Measures

Authentic Leadership

Authentic leadership was measured using a 17-item scale developed by Zhou and Yang (2013) based on the content proposed by Xie (2007) and Walumbwa et al. (2008). Its dimensions include the following: (1) Honesty (5 items), e.g., “My immediate superiors never issue false information,” (2) leadership qualities (4 items), e.g., “My immediate superiors are far sighted,” (3) subordinate-oriented (4 items), e.g., “My immediate superiors respect me enough,” and (4) internalized moral perspective (4 items), e.g., “My immediate superiors’ actions are consistent with their own beliefs.” Responders were asked to indicate the leadership behavior of their immediate supervisors on a 5-point Likert scale ranging from 1 (strongly disagree) to 5 (strongly agree).

We conducted a confirmatory factor analysis (CFA) to examine the construct validity of this measure. The results showed that the fit indices were within an acceptable range [χ2/df = 3.273, CFI = 0.97, TLI = 0.96, RMSEA = 0.07; (1) honesty (CR = 0.93, AVE = 0.78), (2) leadership qualities (CR = 0.91, AVE = 0.73), (3) subordinate-oriented (CR = 0.91, AVE = 0.68), and (4) internalized moral perspective (CR = 0.93, AVE = 0.76); 17 items α = 0.97].

Psychological Capital

The Psychological Capital Questionnaire (PCQ) used in this study was adapted from Luthans et al. (2007). The 24-item PCQ has six items for all subscales, namely efficacy, hope, optimism, and resiliency, e.g., “If I should find myself in a jam at work, I could think of many ways to get out of it.” Responses are scored on a 6-point Likert scale ranging from 1 (strongly disagree) to 6 (strongly agree).

We conducted a CFA to examine the construct validity of the 24 items, which was taken as a four-fact model. The results showed that the fit indices were within an acceptable range [χ2/df = 2.707, CFI = 0.94, TLI = 0.93, RMSEA = 0.06; efficacy (CR = 0.85, AVE = 0.48), hope (CR = 0.88, AVE = 0.55), resiliency (CR = 0.89, AVE = 0.57), and optimism (CR = 0.89, AVE = 0.56); 24 items, α = 0.95].

Compassion at Work

Compassion at work was measured by a 3-item scale developed by Lilius et al. (2008), e.g., “I could feel compassion at work from my superiors.” Participants responded on a 5-point Likert scale ranging from 1 (never) to 5 (nearly all the time).

We conducted an analysis of reliability and validity of these 3 items. The results showed that the basic indicators were within an acceptable range (CR = 0.88, AVE = 0.71; 3 items, α = 0.87).

Proactive Behavior

A six-item scale revised by Li and Tian (2014) based on Fuller et al. (2012) was used to assess the proactive behavior of employees, e.g., “The subordinate put forward new and more effective ways to work for the organization.” Participants responded on a 6-point Likert scale ranging from 1 (never) to 6 (very frequently).

In the present study, the results of a CFA on the 6 items as a one-factor model were as follows: χ2/df = 2.478, CFI = 0.99, TLI = 0.98, RMSEA = 0.06; CR = 0.87, AVE = 0.55; 6 items, α = 0.87, which means that it had a good fit with the data.

Results

Preliminary Analysis

The collected data were tested for common method bias. Harman’s single-factor test was used with all variables for an Exploratory Factor Analysis (EFA). The method assumes that if a single factor is extracted, or if the explanatory power of a factor is particularly large, then there is a serious common method bias (Zhou and Long, 2004). The results of EFA showed that seven factors were extracted, explaining 67.30 percent of the total variance, with the biggest factor accounting for 24.51 percent of the variance. Although this process didn’t completely exclude the possibility of common method bias, the results showed that the data collected in this study did not have serious common method bias. Means, SD, and correlations are shown in Table 1. All variables have acceptable internal consistency alphas of above 0.70. The results show that authentic leadership is positively related to psychological capital (r = 0.45, p < 0.01), compassion at work (r = 0.62, p < 0.01), and proactive behavior (r = 0.17, p < 0.01). There is a significant relationship between psychological capital and proactive behavior (r = 0.38, p < 0.01).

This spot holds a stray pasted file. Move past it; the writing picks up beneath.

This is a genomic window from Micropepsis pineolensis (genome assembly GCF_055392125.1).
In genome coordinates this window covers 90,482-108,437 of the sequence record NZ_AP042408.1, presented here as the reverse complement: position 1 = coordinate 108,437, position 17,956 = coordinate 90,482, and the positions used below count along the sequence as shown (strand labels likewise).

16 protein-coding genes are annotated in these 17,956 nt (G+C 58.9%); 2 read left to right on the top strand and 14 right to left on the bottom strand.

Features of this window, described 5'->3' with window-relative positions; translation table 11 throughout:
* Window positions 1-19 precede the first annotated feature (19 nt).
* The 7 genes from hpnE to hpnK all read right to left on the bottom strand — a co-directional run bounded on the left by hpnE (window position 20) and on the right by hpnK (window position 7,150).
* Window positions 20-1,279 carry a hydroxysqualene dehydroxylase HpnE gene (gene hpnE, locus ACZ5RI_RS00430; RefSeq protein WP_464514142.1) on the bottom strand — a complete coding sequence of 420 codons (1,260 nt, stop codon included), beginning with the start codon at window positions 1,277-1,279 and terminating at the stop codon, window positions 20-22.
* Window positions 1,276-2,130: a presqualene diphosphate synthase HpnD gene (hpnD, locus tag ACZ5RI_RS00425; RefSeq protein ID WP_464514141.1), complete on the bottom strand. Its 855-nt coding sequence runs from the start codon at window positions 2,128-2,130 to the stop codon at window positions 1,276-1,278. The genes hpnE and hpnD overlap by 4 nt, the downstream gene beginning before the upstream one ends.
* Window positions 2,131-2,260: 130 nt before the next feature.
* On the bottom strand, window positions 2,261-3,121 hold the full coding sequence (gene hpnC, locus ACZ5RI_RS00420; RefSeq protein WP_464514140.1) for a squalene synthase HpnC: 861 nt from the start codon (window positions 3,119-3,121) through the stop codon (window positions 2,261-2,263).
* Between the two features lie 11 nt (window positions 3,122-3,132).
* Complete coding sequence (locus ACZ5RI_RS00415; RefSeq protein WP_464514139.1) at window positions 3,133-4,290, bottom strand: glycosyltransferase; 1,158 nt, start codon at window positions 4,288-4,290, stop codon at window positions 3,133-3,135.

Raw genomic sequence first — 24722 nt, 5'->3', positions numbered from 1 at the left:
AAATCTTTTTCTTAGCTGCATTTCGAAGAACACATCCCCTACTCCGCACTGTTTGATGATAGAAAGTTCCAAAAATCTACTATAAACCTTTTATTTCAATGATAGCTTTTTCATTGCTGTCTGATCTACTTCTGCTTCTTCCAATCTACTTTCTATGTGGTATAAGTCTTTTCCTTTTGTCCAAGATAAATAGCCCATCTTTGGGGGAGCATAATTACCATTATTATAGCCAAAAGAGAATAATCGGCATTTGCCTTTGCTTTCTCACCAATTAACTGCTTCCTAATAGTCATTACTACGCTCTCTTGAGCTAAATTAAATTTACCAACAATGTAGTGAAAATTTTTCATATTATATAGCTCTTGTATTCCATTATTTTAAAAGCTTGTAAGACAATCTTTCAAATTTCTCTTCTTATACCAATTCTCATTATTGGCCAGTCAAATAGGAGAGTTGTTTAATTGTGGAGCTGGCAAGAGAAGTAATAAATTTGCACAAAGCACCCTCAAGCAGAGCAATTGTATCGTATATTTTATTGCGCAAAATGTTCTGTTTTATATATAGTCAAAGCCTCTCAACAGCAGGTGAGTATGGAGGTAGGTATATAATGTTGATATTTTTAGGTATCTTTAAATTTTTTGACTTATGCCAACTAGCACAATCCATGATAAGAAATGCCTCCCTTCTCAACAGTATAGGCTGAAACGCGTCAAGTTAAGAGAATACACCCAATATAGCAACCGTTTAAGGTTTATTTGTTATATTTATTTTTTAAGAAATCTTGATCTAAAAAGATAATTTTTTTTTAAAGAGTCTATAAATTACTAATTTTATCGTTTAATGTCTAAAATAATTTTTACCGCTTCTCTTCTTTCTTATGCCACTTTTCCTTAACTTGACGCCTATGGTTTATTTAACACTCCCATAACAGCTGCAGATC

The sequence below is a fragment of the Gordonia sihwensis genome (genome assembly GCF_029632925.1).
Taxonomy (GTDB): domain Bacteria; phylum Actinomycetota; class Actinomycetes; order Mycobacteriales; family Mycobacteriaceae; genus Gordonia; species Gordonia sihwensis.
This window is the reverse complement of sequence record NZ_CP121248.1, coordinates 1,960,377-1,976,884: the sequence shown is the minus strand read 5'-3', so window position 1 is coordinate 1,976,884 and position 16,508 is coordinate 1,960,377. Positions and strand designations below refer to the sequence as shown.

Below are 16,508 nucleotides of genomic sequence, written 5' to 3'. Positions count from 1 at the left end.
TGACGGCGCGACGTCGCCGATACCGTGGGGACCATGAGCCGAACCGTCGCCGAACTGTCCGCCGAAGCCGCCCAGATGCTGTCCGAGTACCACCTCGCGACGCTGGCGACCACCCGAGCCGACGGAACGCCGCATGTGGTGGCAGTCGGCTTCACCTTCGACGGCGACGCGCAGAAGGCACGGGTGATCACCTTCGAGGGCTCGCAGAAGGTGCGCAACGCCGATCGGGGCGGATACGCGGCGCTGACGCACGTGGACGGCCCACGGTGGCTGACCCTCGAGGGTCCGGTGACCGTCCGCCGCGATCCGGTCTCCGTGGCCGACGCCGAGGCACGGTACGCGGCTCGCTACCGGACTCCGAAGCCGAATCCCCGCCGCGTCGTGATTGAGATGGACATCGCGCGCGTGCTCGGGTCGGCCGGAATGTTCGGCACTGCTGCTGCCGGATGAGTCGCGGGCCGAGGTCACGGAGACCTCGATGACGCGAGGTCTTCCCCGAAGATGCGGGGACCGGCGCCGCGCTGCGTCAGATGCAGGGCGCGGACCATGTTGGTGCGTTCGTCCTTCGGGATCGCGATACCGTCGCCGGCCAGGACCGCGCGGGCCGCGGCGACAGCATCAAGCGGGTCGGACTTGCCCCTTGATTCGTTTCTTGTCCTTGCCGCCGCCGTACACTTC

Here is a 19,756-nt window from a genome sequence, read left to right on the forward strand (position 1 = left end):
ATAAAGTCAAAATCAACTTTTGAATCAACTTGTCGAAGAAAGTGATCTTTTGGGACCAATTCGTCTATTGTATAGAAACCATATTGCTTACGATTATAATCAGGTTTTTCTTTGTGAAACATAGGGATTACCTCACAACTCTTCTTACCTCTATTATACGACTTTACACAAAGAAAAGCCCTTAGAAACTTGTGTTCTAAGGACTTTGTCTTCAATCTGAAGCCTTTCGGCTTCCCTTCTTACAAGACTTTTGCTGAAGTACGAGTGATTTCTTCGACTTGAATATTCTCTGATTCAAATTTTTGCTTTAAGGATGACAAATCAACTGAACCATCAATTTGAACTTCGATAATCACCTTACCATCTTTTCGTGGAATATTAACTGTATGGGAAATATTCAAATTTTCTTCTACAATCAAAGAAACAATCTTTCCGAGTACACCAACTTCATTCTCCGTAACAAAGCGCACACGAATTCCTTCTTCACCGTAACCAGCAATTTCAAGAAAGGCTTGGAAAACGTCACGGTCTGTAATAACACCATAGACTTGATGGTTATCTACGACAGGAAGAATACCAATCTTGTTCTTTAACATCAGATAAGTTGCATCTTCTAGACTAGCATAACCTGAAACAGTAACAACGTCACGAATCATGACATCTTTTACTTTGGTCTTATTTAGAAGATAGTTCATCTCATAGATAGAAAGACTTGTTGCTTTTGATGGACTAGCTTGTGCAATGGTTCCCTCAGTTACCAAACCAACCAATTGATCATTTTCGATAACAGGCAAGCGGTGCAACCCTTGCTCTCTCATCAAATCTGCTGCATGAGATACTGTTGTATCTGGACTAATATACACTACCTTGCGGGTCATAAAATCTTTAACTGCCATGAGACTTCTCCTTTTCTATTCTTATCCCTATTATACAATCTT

TABLE 1
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Table 1. Means, SD, alpha reliabilities, and correlations.

Tests of the Hypotheses

The coefficients of path analysis were analyzed by Mplus 7.0 to test the mediating effect of psychological capital in the relationship between authentic leadership and proactive behavior. The results are presented in Table 2. Authentic leadership was found to be positively related to psychological capital (b = 0.357, p < 0.001), and psychological capital predicted proactive behavior (b = 0.311, p < 0.001) when the control variables were controlled, thus supporting the mediating role of psychological capital. Meanwhile, authentic leadership had a non-significant effect on proactive behavior (b = 0.075, p > 0.05) when psychological capital was controlled. In summary, these results support the idea that psychological capital fully mediates the effect of authentic leadership on proactive behavior. Thus, hypotheses 2–4 are supported.

TABLE 2
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Table 2. Results of path analysis.

We posited that compassion at work moderates the relationship between authentic leadership and psychological capital. As predicted, after controlling for the direct effects of authentic leadership, compassion at work and control variables, the interaction between authentic leadership and compassion at work on psychological capital was positive and significant (b = 0.179, p < 0.001), thus supporting hypothesis 5.